What is the first book you bought yourself?
As a child, I was an avid user of the library, so I don’t remember buying any books for myself. The earliest book I can remember buying, and absolutely loving, and reading repeatedly, was Brideshead Revisited by Evelyn Waugh (1945).
If you could tell your younger writing self anything, what would it be?
I came very late to writing so to a large extent there was no “younger writing self”. Even now, as a biographer, my passion is as much for the research as the writing. The advice I would give to any aspiring writers is read, read and read. There really is no better way to learn your craft, and read in all genres, as this is what hones your language and ideas.
Did publishing your first book change your writing process?
Before my first book, Wilde’s Women, was published by Duckworth in 2015, I had done quite a lot of work on a biography of Harriet Shelley, first wife of Romantic poet Percy Bysshe Shelley. Although it wasn’t published, I secured an agent, Andrew Lownie, on the strength of it. Writing it was a very useful process that helped me learn how to research and structure a biography. One of my chapters, on the Shelleys in Ireland, won the Keats-Shelley Essay Prize. Short answer – no, having a book published didn’t change my writing process at all.
What were you most wrong about when you imagined being a writer?
I’m not sure I had a clear sense of what being a writer was like. I had an entirely different career for many years before turning to writing in my forties. Also, I believe that non-fiction writers have a very different experience from fiction writers, who I am absolutely in awe of. Being a biographer is a skilled job but we have the convenience of telling other people’s stories without having to invent anything at all. I can’t imagine having to write convincing dialogue.
Which 3 books do you think everyone should read?
That’s a difficult one. Three is far too few of course. I’m going to suggest:
In Cold Blood by Truman Capote (1966): A brilliant, pioneering book, often described as a non-fiction novel. Capote wrote about the horrific murders of four members of the Clutter family in a sleepy farming community in Kansas while the case was unfolding. He conducted startling interviews with the perpetrators while they were on death row. It’s a gripping, insightful and beautifully written book. Of course, it helps when you have Harper Lee as your researcher.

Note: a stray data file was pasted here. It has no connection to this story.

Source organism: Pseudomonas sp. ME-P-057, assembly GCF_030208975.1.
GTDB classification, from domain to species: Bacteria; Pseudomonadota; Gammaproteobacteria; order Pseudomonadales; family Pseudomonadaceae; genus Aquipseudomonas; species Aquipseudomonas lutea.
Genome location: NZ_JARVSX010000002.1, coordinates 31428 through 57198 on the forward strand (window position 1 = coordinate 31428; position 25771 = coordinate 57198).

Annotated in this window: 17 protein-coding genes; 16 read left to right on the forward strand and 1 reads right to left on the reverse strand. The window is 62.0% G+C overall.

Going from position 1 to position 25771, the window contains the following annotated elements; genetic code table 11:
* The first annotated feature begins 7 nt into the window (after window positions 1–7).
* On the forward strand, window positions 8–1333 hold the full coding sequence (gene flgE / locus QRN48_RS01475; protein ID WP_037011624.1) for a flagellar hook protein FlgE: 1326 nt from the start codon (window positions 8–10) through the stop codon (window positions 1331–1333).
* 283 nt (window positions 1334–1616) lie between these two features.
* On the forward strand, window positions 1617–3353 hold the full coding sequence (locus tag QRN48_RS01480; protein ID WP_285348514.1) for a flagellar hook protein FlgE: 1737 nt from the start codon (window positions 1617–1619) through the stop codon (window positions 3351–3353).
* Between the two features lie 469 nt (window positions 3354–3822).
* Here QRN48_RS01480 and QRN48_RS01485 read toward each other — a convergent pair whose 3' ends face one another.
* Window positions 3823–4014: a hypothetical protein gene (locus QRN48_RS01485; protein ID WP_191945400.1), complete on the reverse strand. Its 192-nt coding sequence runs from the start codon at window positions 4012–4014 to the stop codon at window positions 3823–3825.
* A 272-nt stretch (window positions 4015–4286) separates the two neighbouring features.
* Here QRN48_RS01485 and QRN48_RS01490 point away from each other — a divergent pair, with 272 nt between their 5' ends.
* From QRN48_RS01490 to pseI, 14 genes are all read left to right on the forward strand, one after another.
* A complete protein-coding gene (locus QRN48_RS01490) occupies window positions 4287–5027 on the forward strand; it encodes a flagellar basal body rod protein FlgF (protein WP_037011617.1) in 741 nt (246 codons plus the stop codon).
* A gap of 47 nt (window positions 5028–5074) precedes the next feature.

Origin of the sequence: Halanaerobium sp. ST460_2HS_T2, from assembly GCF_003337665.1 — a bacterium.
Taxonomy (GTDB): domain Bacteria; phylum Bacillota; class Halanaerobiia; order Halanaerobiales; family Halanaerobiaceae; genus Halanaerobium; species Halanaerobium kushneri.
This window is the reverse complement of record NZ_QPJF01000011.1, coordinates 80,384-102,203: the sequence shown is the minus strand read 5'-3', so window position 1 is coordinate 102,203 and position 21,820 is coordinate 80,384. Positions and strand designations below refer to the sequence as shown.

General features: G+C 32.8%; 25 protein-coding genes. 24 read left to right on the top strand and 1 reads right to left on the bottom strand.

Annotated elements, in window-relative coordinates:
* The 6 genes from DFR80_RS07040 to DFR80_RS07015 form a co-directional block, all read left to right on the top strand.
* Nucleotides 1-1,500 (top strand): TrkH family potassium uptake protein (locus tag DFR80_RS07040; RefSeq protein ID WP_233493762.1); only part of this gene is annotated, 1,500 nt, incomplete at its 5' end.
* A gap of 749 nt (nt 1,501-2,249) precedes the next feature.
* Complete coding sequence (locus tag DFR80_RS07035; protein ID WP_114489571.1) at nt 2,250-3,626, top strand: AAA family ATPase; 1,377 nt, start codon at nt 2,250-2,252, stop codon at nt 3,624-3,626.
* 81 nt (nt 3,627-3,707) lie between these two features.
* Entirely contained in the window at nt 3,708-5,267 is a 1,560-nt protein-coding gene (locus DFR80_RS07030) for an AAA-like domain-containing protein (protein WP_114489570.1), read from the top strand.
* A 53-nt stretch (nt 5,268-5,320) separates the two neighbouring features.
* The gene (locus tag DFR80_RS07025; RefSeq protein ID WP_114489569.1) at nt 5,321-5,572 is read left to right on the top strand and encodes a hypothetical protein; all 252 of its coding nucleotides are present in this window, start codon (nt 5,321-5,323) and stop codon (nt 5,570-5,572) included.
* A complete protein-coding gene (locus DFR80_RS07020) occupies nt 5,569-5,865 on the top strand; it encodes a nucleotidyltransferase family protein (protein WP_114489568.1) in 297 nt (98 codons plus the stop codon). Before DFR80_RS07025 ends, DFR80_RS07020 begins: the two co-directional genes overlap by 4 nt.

Possession: A Romance by A.S. Byatt (1990): This superb novel won the Booker Prize in 1990. Set in present day England and the Victorian era, it follows the lives of two academics as they research the obscure romantic relationship between (fictional) Victorian poets Randolph Henry Ash and Christabel LaMotte. Byatt fuses disparate styles - fictional diary entries, letters and poetry – to explore several fascinating themes, one of which is the possession biographers feel toward their subjects. Perfect for me, and a brilliantly entertaining story too.
Into the Wild by Jon Krakauer (1996): Another astonishingly well written non-fiction book, which explores themes of belonging and isolation, and examines why some people, the author included, crave wilderness from time to time. I often think about it.
Do you have a favourite book to gift and if so, what is it?
I have given several people Just Kids by Patti Smith (2010), her beautiful, lyrical memoir describing her relationship with photographer Robert Mapplethorpe and the time they spent living at the Chelsea Hotel in New York. It’s an extraordinary book, as amazing as she is.
What song always gets you on the dance floor?
I’m not a great one for the dancing but I do love a good live gig and I was dancing away to Dinosaur Jr. in Vicar Street just this week!
Tea or Coffee?
Coffee now, although it used to be tea.
Do you Google yourself?
Yes! Absolutely! What writer doesn’t? I also have alerts set up for my name and the titles of my books. I Googled myself last week and up popped an article in the New Yorker in which Jessica Winter wrote about “Eleanor Fitzsimons’s wonderful biography “The Life and Loves of E. Nesbit,” from 2019”. Here’s a link: https://www.newyorker.com/books/under-review/the-british-socialist-who-rewrote-the-world-for-children
Why do you love Chapters?!
What’s not to love! Chapters is an absolute treasure trove of brilliant books at such bargain prices. I’ve been treating myself to regular visits for years and finding the most extraordinary gems. Just a couple of weeks ago, I popped in to buy Case Study by Graeme Macrae Burnet (2021) and came out with six books, among them three volumes of Obras Completas de Sherlock Holmes, secondhand but in perfect condition, and just €7.99 each. I’m learning Spanish so they’re such a brilliant find. I’m so pleased you reopened. It’s such a joy to browse in Chapters and something I want to be able to do for years to come
Eleanor can be found on Twitter @eleanorfitz and her wordpress site is https://eafitzsimons.wordpress.com/
She is represented by the Andrew Lowney Literary Agency